The 2016 Women in the Workplace study was released by LeanIn.org and McKinsey & Company today. Among its findings, of relevance to training professionals are these points:

  • The pipeline of women who become executives is much smaller than that of men – and even tinier for those who become CEO.
  • Women receive less access to development opportunities.
  • Women ask for feedback as frequently as men do, but they don’t receive it as often.
  • While most companies want better gender diversity, they often don’t do what it takes to achieve it.
  • Investing in training is crucial for promoting gender diversity.

Why is it important to L&D that there is still a leadership gender gap? What can L&D do to decrease that gap and increase gender diversity in management and executive roles?

Research demonstrates that diversity improves organizational performance. Last year, McKinsey released a report indicating that “companies in the top quartile for gender diversity are 15 percent more likely to have financial returns above their respective national industry means.” The National Center for Women & Information Technology reports that gender-balanced companies also “demonstrate superior team dynamics and productivity.” Clearly, the problem of gender diversity is more than a “feel-good” issue.

According to the Wall Street Journal, American Express addresses this problem with a shadowing leadership program. Rising female executives spend the day with a senior leader to provide exposure to the top of the company and develop as leaders. One goal, according to an executive vice president who participates in the program, is “to make sure that we end up with the right pipeline of talent that can be the future leaders of the company.”

Diversity training often gets a bad rap for being something that companies must do but don’t put a lot of effort into making engaging or even successful. They can even alienate some employees, particularly those in the majority. However, knowing the importance of such training, some consultants are working on making it more comfortable to increase engagement and then application of new knowledge.

In an email, Alexis Krivkovich, a partner at McKinsey, said, “Most companies now offer gender diversity training, including unconscious bias training, which is a great start. It’s critical those trainings build leaders’ skills so that they’re equipped to act differently outside the classroom.”

Aside from diversity training, it’s important to make sure that all groups have equal opportunities to develop professionally. According to the Women in the Workplace report, women are less likely to believe they have equal opportunities for growth and development. Entry-level women are especially likely to report they haven’t received a challenging assignment or participated in an important educational opportunity.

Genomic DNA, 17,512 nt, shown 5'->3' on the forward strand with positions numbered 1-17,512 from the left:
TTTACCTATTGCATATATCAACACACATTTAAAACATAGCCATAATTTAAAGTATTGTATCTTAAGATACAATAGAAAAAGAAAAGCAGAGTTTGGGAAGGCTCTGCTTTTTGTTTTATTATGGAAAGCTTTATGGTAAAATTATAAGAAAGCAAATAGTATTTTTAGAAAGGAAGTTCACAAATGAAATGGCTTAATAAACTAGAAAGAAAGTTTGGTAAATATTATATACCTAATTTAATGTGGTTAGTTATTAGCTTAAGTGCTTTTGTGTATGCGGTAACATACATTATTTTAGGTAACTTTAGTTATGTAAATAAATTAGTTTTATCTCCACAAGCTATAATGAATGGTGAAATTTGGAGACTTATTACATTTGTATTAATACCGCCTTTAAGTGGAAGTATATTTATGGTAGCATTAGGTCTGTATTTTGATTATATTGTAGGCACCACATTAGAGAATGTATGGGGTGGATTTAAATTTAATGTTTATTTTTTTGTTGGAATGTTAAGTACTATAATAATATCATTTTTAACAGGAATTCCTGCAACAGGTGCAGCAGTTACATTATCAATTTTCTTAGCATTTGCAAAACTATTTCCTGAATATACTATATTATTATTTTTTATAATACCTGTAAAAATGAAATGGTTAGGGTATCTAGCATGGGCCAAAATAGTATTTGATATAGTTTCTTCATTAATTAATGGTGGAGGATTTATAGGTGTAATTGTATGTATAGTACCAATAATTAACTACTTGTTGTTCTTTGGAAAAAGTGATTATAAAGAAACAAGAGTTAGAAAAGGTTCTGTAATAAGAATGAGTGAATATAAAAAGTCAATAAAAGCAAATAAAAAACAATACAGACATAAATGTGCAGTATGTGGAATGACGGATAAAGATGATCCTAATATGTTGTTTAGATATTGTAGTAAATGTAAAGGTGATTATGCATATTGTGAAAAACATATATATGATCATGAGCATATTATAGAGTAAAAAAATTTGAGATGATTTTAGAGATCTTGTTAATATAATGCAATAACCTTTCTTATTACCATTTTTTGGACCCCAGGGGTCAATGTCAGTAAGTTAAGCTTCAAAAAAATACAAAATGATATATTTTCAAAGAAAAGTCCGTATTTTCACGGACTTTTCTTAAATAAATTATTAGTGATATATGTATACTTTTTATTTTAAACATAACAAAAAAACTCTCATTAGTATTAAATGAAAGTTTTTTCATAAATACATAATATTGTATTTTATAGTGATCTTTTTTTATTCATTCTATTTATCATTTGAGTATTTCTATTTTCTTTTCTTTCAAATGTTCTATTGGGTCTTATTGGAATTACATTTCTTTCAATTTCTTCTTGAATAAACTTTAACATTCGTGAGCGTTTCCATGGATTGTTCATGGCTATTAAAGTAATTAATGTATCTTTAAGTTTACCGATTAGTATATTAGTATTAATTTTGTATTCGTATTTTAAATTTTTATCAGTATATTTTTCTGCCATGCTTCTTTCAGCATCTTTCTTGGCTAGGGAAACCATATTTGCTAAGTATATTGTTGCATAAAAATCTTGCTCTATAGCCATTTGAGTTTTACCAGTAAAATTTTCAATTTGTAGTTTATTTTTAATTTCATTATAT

While negotiation training for women does help, and women who ask for promotions are 54 percent more likely to report getting one, according to the study, women who negotiate are 30 percent more likely to receive negative feedback than men who negotiate – and 67 percent more likely than women who don’t negotiate. It seems that not only is it important to train women to negotiate, it’s also important to provide training that helps shape managers’ response to negotiation by both genders.

“To level the playing field,” Lean In president Rachel Thomas said in an email, “companies need to treat gender diversity like the business imperative it is, and that starts with better communication, more training, and a clearer focus on results.” According to the study, 51 percent of middle managers and 28 percent of entry-level employees say that they know how to improve gender diversity.

“Today there’s a yawning gap between the intent and impact,” Krivkovich said. It’s vital that companies have two elements to impact gender diversity: (1) making it a business priority and (2) implementing training programs that align with that priority. According to the study, most companies track metrics on women’s representation; however, only 44 percent set pipeline targets, and only 40 percent report that they hold their senior leaders accountable for their performance against gender diversity metrics. Perhaps if companies make gender diversity a priority against which performance is assessed, more work will be done to reach those goals.

In an article for Training Industry Magazine, Shawn Andrews recommends that L&D organizations look at who they are developing, when they are developing them, what issues they’re including in training and how they apply leadership styles as well as educating all employees about the barriers to leadership for women. Sharing data such as the information included in the Women in the Workplace study is a good start.

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